For more than a decade I have been trying to find out the extent of Britain's involvement in kidnap and torture after 9/11. The UK facilitated it, but by how much is not known. Complicity in torture is not just unacceptable in principle. It undermines the values that democracies seek to export.

What's more, as many leading experts in the security field have frequently pointed out, in the long run it makes the collection of intelligence more difficult – both at home and abroad – from those very communities whose cooperation we most need. An investigation is therefore as morally essential as it is expedient on security grounds. It is why the allegations of complicity in torture should concern the whole family of western democracies, as President Obama acknowledged on Friday.

Allegations and disclosures keep dribbling out – a recent example being the unsubstantiated claim that the US operated a black site on Diego Garcia with the UK's co-operation. Allegations like this need to be investigated. The worrying question is whether the will exists to do so.

David Sirota at In These Times writes Clinton Isn’t Warren, No Matter What Her Allies Say:
Hillary Clinton’s political allies want Democratic primary voters to believe that the former secretary of state is just like populist Massachusetts Sen. Elizabeth Warren, and they've been claiming that there are no differences between the two possible presidential contenders. There’s just one problem: That’s not true. [...]

OK, fine. I’ll take the challenge—there are many differences between these two politicians.

For example, in her book, The Two Income Trap, Warren slammed Clinton for casting a Senate vote in 2001 for a bankruptcy bill that ultimately passed in 2005. That legislation makes it more difficult for credit card customers to renegotiate their debts, even as it allows the wealthy to protect their second homes and yachts from creditors. According to a 2009 study by the Federal Reserve Bank of New York, the bankruptcy bill’s provisions changing debt payback provisions played a central role in the foreclosure crisis, as the new law forced homeowners to pay off credit card debts before paying their mortgage.

“As first lady, Mrs. Clinton had been persuaded that the bill was bad for families, and she was willing to fight for her beliefs,” Warren wrote. “As New York’s newest senator, however, it seems that Hillary Clinton could not afford such a principled position. … The bill was essentially the same, but Hillary Rodham Clinton was not.”

Additionally, Warren has been a critic of so-called free trade deals, which create regulatory protections for patents and copyrights, but remove such protections for workers, consumers and the environment. Clinton, by contrast, was a key backer of NAFTA and voted for various free trade pacts during her Senate tenure.

Karin Klein at the Los Angeles Times writes Obama's first response to CIA spying shouldn't be to praise its director:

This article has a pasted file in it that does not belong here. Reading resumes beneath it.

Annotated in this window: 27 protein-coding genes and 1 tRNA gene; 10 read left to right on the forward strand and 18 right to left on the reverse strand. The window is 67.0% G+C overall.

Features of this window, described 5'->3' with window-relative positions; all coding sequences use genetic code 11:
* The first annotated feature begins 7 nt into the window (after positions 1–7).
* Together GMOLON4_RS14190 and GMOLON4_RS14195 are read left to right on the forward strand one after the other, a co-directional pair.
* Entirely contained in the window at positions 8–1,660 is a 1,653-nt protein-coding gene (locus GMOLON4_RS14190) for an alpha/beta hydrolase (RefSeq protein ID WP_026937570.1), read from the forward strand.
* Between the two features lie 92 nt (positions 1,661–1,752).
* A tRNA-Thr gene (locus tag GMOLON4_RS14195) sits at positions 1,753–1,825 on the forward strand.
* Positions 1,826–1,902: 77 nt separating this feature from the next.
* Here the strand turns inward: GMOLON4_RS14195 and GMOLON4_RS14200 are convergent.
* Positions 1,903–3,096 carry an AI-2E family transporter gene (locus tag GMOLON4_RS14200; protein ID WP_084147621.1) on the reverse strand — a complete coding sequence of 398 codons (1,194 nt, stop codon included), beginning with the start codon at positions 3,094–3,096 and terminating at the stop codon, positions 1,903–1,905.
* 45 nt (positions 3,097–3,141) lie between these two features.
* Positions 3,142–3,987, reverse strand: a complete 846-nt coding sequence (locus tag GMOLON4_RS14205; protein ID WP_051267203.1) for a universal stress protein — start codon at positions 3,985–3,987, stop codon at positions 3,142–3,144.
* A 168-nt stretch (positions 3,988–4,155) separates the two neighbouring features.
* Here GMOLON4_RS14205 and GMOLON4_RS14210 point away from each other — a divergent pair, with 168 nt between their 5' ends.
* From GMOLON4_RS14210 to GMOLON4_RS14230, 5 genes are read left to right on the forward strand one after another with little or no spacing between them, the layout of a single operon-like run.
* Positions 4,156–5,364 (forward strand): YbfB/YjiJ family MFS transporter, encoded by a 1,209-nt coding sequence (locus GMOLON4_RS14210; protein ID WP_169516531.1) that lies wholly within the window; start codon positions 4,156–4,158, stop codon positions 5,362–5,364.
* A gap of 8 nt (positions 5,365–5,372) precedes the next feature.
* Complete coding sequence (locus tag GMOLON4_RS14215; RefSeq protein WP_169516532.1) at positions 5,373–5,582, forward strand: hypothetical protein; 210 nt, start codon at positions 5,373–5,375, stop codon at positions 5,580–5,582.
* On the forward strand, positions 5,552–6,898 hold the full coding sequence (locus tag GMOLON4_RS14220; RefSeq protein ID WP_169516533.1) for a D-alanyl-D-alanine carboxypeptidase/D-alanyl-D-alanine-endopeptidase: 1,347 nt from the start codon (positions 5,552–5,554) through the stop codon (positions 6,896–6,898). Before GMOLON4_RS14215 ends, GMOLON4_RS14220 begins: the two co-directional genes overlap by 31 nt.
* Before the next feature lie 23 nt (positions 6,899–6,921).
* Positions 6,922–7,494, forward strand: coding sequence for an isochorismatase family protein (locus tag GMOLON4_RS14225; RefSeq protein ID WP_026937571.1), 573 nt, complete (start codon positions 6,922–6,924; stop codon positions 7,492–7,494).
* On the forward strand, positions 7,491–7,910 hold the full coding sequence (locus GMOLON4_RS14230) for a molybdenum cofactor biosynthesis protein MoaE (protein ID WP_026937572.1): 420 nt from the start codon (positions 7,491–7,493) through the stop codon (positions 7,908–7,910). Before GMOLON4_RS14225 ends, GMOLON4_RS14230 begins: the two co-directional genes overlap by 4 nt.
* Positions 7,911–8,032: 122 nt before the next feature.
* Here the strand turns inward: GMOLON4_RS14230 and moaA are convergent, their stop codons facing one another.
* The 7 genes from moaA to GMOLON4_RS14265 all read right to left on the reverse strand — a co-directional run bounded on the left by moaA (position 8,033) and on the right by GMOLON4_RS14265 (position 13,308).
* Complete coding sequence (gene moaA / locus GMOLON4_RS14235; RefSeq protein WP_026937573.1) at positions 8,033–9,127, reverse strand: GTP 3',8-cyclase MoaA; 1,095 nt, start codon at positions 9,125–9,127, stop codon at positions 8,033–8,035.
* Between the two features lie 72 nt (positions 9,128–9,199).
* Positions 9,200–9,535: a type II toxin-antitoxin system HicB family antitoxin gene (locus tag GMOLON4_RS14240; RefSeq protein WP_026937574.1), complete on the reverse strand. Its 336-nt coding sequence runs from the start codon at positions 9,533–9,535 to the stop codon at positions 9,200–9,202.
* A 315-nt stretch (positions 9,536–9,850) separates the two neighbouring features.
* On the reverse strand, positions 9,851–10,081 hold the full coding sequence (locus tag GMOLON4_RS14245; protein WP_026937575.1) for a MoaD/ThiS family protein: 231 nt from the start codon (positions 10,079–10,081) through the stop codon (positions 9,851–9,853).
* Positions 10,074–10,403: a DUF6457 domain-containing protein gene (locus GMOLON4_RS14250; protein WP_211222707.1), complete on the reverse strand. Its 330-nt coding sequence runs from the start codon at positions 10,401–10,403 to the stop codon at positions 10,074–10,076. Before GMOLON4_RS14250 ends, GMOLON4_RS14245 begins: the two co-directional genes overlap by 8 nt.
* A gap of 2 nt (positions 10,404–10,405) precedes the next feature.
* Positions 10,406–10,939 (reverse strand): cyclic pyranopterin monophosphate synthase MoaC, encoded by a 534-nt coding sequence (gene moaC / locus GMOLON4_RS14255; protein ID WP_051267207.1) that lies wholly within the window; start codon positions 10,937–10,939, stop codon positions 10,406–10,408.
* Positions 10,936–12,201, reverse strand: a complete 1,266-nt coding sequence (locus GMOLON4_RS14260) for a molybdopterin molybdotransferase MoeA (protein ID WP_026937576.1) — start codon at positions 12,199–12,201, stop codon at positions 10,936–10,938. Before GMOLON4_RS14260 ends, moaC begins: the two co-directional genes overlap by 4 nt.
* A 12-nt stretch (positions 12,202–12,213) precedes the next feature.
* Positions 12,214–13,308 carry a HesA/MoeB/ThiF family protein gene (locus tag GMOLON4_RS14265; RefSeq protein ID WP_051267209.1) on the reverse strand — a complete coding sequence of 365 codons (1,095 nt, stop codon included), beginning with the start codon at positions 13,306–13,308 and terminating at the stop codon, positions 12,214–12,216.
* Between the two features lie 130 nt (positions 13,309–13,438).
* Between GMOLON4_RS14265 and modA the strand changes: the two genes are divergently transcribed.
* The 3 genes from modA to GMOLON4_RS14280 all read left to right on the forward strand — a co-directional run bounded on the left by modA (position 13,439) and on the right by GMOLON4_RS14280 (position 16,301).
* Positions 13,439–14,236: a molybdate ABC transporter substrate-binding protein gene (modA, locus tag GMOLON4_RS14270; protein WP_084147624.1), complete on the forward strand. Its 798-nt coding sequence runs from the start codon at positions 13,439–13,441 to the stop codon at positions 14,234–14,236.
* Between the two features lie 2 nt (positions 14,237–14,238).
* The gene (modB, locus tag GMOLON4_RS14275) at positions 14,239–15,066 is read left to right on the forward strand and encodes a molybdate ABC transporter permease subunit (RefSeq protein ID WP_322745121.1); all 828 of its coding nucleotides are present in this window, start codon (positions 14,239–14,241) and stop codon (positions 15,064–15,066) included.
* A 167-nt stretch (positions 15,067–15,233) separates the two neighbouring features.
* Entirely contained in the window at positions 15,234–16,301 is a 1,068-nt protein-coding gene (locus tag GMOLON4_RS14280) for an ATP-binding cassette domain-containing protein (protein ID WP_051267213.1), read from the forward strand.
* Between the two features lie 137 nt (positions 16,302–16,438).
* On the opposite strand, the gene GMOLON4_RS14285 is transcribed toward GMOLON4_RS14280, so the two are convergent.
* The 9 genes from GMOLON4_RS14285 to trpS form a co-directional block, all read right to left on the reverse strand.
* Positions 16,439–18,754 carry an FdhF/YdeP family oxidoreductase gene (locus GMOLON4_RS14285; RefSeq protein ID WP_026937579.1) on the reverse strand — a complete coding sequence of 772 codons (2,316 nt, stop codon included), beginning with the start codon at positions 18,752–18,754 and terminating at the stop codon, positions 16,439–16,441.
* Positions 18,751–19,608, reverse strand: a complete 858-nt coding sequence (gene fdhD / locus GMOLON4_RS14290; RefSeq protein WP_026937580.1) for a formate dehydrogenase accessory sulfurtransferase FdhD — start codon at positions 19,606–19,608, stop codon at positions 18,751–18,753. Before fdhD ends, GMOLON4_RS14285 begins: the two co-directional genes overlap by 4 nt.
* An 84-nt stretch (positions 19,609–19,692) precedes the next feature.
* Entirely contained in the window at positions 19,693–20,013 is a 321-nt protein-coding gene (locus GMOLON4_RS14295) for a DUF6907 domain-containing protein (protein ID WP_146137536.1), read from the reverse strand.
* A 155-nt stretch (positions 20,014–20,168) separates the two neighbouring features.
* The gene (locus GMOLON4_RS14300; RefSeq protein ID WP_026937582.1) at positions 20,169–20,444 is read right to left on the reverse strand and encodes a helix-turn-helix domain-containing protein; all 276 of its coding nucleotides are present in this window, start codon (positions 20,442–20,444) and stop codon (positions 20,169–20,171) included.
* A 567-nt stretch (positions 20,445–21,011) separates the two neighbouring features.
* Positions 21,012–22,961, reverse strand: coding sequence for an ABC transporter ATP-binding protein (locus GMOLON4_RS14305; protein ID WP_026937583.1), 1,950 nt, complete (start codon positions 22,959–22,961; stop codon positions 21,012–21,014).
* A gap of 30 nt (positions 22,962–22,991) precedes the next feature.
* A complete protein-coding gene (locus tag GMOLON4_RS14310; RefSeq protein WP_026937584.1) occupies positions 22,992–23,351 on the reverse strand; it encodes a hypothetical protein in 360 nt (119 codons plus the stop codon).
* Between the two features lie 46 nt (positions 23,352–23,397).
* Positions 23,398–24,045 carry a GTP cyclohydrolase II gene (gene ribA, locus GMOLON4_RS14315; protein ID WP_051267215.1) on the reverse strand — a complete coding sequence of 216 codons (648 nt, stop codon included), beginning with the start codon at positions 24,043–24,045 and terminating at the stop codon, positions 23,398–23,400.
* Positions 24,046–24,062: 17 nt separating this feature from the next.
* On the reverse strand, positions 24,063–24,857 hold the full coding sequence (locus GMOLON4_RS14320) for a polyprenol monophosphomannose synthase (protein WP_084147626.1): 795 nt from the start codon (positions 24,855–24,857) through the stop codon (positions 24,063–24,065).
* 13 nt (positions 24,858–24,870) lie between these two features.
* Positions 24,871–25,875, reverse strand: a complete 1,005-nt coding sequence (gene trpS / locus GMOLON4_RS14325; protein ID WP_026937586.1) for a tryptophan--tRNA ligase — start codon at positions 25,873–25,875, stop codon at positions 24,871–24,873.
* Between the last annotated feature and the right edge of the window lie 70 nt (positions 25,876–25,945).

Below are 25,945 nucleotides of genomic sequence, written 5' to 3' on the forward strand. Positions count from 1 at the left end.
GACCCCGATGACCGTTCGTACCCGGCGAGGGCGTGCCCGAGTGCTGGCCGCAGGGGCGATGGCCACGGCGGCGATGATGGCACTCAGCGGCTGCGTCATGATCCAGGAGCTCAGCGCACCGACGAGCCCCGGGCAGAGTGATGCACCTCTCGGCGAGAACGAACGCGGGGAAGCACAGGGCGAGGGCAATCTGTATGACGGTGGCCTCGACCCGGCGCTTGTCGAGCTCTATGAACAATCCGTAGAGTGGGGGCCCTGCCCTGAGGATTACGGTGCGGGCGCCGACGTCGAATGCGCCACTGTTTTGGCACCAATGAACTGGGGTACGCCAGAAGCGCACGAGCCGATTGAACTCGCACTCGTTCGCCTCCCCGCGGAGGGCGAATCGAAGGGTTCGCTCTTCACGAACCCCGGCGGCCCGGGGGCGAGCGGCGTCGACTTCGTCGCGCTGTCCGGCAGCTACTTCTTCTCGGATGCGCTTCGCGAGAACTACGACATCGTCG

Brennan apologized to the senators on the committee and vowed to set up an accountability commission. I’d just as soon that he didn’t waste the time and money. Given the enormity of the CIA’s transgressions and the months of denial that followed, the last group anyone is going to trust at this point is a panel set up by the CIA itself.

Brennan himself might not be guilty of any wrongdoing. Nonetheless, Obama needs to spend less time praising his CIA director and more time getting his arms around the actions it will take to get to the bottom of this and punish the people who need to be punished. That includes an independent investigation by the Justice Department with charges brought against anyone responsible for the spying on the Senate committee and for any subsequent attempts to deny it. The inspector general’s investigation reportedly found that some of the employees involved were less than honest in their responses.

Eric Posner at The New Republic writes Obama Is Legally Allowed to Enforce—or Not Enforce—the Law:
Millions of illegal immigrants have lived in the United States for decades, under a semi-official policy that allows them to stay as long as they don’t commit serious crimes—and that, in many cases, allows them to obtain drivers’ licenses. The main effect of Obama's proposal would be to officially recognize current practice. The president cannot suspend or change the law: When he leaves office, the law will remain the same as it was, and the next president will be free to enforce it or not.

The executive branch spends a lot of time not enforcing laws. Congress has illegalized an enormous amount of activity without giving the president the resources to enforce the laws, so the executive has no choice but to make a list of priorities and devote its attention to law violations that, in its opinion, are the most serious. Thus, the IRS doesn’t audit paupers very often. The Justice Department ignores a lot of anticompetitive behavior that might raise prices a bit but not much. The DEA focuses on criminal syndicates rather than ordinary drug users, although both violate federal law. And so on.